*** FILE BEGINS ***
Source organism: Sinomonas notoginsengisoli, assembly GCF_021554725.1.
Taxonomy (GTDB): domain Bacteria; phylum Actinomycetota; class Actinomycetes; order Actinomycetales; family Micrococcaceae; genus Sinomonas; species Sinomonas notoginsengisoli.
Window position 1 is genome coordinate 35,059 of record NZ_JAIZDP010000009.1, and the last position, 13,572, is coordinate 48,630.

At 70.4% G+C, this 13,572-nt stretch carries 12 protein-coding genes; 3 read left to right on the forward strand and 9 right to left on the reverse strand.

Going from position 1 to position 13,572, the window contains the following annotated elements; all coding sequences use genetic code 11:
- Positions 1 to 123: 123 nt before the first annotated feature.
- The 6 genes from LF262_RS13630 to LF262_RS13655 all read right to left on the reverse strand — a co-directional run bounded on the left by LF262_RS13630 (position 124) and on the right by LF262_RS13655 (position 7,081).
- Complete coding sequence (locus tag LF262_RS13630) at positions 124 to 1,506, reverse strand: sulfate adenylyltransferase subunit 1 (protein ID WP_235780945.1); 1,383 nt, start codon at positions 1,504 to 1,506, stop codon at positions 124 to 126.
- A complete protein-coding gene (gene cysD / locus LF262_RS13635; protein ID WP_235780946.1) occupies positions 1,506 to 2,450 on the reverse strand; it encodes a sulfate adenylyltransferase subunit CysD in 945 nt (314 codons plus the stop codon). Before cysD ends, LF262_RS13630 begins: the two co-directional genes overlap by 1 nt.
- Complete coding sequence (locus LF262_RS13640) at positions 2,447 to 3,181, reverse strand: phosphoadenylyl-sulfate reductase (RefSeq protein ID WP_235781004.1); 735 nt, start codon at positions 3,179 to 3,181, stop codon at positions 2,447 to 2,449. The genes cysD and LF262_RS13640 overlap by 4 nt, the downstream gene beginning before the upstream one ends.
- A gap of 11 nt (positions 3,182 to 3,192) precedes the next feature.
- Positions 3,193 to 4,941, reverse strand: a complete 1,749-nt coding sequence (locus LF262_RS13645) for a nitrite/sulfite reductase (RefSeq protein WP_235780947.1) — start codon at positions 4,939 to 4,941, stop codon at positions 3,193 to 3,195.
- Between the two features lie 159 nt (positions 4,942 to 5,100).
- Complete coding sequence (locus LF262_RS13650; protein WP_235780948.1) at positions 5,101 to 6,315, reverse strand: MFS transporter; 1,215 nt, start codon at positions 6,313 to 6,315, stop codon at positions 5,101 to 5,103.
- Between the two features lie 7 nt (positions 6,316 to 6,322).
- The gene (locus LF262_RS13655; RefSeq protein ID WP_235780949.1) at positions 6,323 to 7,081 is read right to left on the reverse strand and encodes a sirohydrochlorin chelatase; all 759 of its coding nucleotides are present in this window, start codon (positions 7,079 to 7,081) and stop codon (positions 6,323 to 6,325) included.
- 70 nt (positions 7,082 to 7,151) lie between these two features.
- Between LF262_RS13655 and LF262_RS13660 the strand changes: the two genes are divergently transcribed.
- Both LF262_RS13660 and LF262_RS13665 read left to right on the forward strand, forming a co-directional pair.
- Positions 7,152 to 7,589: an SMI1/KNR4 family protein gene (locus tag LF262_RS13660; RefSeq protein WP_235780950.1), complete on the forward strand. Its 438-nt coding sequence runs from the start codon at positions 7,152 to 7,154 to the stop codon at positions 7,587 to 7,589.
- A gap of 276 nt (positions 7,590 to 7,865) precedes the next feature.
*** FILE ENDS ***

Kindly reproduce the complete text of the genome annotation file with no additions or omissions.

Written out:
Source organism: Sinomonas notoginsengisoli, assembly GCF_021554725.1.
Taxonomy (GTDB): domain Bacteria; phylum Actinomycetota; class Actinomycetes; order Actinomycetales; family Micrococcaceae; genus Sinomonas; species Sinomonas notoginsengisoli.
Window position 1 is genome coordinate 35,059 of record NZ_JAIZDP010000009.1, and the last position, 13,572, is coordinate 48,630.

At 70.4% G+C, this 13,572-nt stretch carries 12 protein-coding genes; 3 read left to right on the forward strand and 9 right to left on the reverse strand.

Going from position 1 to position 13,572, the window contains the following annotated elements; all coding sequences use genetic code 11:
- Positions 1 to 123: 123 nt before the first annotated feature.
- The 6 genes from LF262_RS13630 to LF262_RS13655 all read right to left on the reverse strand — a co-directional run bounded on the left by LF262_RS13630 (position 124) and on the right by LF262_RS13655 (position 7,081).
- Complete coding sequence (locus tag LF262_RS13630) at positions 124 to 1,506, reverse strand: sulfate adenylyltransferase subunit 1 (protein ID WP_235780945.1); 1,383 nt, start codon at positions 1,504 to 1,506, stop codon at positions 124 to 126.
- A complete protein-coding gene (gene cysD / locus LF262_RS13635; protein ID WP_235780946.1) occupies positions 1,506 to 2,450 on the reverse strand; it encodes a sulfate adenylyltransferase subunit CysD in 945 nt (314 codons plus the stop codon). Before cysD ends, LF262_RS13630 begins: the two co-directional genes overlap by 1 nt.
- Complete coding sequence (locus LF262_RS13640) at positions 2,447 to 3,181, reverse strand: phosphoadenylyl-sulfate reductase (RefSeq protein ID WP_235781004.1); 735 nt, start codon at positions 3,179 to 3,181, stop codon at positions 2,447 to 2,449. The genes cysD and LF262_RS13640 overlap by 4 nt, the downstream gene beginning before the upstream one ends.
- A gap of 11 nt (positions 3,182 to 3,192) precedes the next feature.
- Positions 3,193 to 4,941, reverse strand: a complete 1,749-nt coding sequence (locus LF262_RS13645) for a nitrite/sulfite reductase (RefSeq protein WP_235780947.1) — start codon at positions 4,939 to 4,941, stop codon at positions 3,193 to 3,195.
- Between the two features lie 159 nt (positions 4,942 to 5,100).
- Complete coding sequence (locus LF262_RS13650; protein WP_235780948.1) at positions 5,101 to 6,315, reverse strand: MFS transporter; 1,215 nt, start codon at positions 6,313 to 6,315, stop codon at positions 5,101 to 5,103.
- Between the two features lie 7 nt (positions 6,316 to 6,322).
- The gene (locus LF262_RS13655; RefSeq protein ID WP_235780949.1) at positions 6,323 to 7,081 is read right to left on the reverse strand and encodes a sirohydrochlorin chelatase; all 759 of its coding nucleotides are present in this window, start codon (positions 7,079 to 7,081) and stop codon (positions 6,323 to 6,325) included.
- 70 nt (positions 7,082 to 7,151) lie between these two features.
- Between LF262_RS13655 and LF262_RS13660 the strand changes: the two genes are divergently transcribed.
- Both LF262_RS13660 and LF262_RS13665 read left to right on the forward strand, forming a co-directional pair.
- Positions 7,152 to 7,589: an SMI1/KNR4 family protein gene (locus tag LF262_RS13660; RefSeq protein WP_235780950.1), complete on the forward strand. Its 438-nt coding sequence runs from the start codon at positions 7,152 to 7,154 to the stop codon at positions 7,587 to 7,589.
- A gap of 276 nt (positions 7,590 to 7,865) precedes the next feature.